32 SES 10, Organizational Learning Labs and the Task of Universities
The role of universities has changed due to an increased intake of students and to an adamant demand for openness toward society. This has resulted in both more and qualitatively new tasks for academics and other staff at the university employed to meet university needs in areas such as external and internal funding, information systems, human resource management, marketing and public relations, knowledge transfer and public-private partnerships (Bleiklie, Enders, Lepori, & Musselin, 2011: 174). This plethora of new task as well as the growing emphasis upon the role of universities in knowledge production in the knowledge societies may give rise to questions in relation to the traditional tasks of university. One may wonder whether the new tasks results in diminished emphasis on the importance of education and teaching as part of the core tasks of universities. The majority of the scholarly debate on the new role of universities due to the changes of management has been on the consequences for research and knowledge production (e.g. Kallio, Kallio, Tienari, & Hyvönen, 2016) rather than the consequences for education other than the financing hereof (Wright & Williams Ørberg, 2008).
The debate seem somewhat less interested in the role of education although the main bulk of a university teacher’ work is teaching and supervision (on average 60%). Further, the Danish universities are witnessing annual cuts in appropriations, which results in the growth of less cost-intensive ways of teaching (i.e. mass lectures and collective forms of supervision) and away from more cost-intensive teaching forms (i.e. small group teaching, individual supervision). This development clearly creates a new kind of obscurity vis-à-vis the core task(s) of universities in as much as this/these task(s) are intricately connected to the universities renowned status and role as primary producers of knowledge at a societal level in a still more competitive market of knowledge producers (e.g. Czarniawska & Genell, 2002). I.e. how the relation between research (‘knowledge production’) and education (teaching of students) is affected and affecting the definition of the core tasks of universities.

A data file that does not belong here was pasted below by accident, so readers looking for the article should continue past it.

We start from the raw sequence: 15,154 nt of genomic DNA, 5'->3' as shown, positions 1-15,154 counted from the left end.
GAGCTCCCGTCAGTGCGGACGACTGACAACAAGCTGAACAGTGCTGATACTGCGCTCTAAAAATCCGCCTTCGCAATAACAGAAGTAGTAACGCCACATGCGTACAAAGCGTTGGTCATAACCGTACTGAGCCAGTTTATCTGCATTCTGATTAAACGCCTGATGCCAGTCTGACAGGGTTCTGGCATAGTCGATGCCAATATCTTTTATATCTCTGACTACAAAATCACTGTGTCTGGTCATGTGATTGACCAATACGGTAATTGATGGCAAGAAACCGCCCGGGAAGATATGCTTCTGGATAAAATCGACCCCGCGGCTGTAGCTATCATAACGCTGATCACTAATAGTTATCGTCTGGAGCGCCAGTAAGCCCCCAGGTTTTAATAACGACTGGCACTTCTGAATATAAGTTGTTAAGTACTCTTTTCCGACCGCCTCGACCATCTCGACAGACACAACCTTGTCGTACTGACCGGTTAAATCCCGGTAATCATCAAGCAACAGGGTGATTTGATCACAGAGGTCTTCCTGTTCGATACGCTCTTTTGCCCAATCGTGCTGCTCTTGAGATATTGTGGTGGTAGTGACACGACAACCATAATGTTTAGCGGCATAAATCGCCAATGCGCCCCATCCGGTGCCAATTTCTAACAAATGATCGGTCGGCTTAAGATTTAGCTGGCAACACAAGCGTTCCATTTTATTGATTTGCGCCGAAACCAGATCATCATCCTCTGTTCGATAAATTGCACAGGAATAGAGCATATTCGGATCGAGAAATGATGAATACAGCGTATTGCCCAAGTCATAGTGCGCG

Two intra-related circumstances in this field of problems has stirred our interests: First it seems as though processes towards producing the product (research-based learning) are being confused – or is being managed without knowledge of how learning occurs in students (bodies), among academic staff and organizationally. The argument for how universities are restructured seems mainly to be driven by economic rationales, which one could assume will be to the detriment of student learning. How this shift towards a more marked based form of organizing the student learning situation affects the learning of students is either black boxed or backgrounded in the process.
Second the organizing processes towards market driven universities affect the core task of academic staff in their efforts to produce knowledge and as a result of these changing working conditions both core tasks and employee relations (i.e. motivation, passion, wellbeing) (Buch, Andersen, & Klemsdal, 2015; du Gay, 2008; Lorenz, 2012) hereto changes in presumably negative ways. This complex of problems is well known in the everyday practice of university education, but has not been dealt with in research. The aim of the paper is from an organizational theory and organizational learning perspective to unveil some of the intricacies in the relation of the processes and core tasks of universities viewed as research-based educational institutions.
We will therefore ask how education can be understood and analyzed as a core task of the university, and how the new developments in the nature and magnitude of tasks related to education find expression in the organizing of work (professional knowledge production), management and passion.
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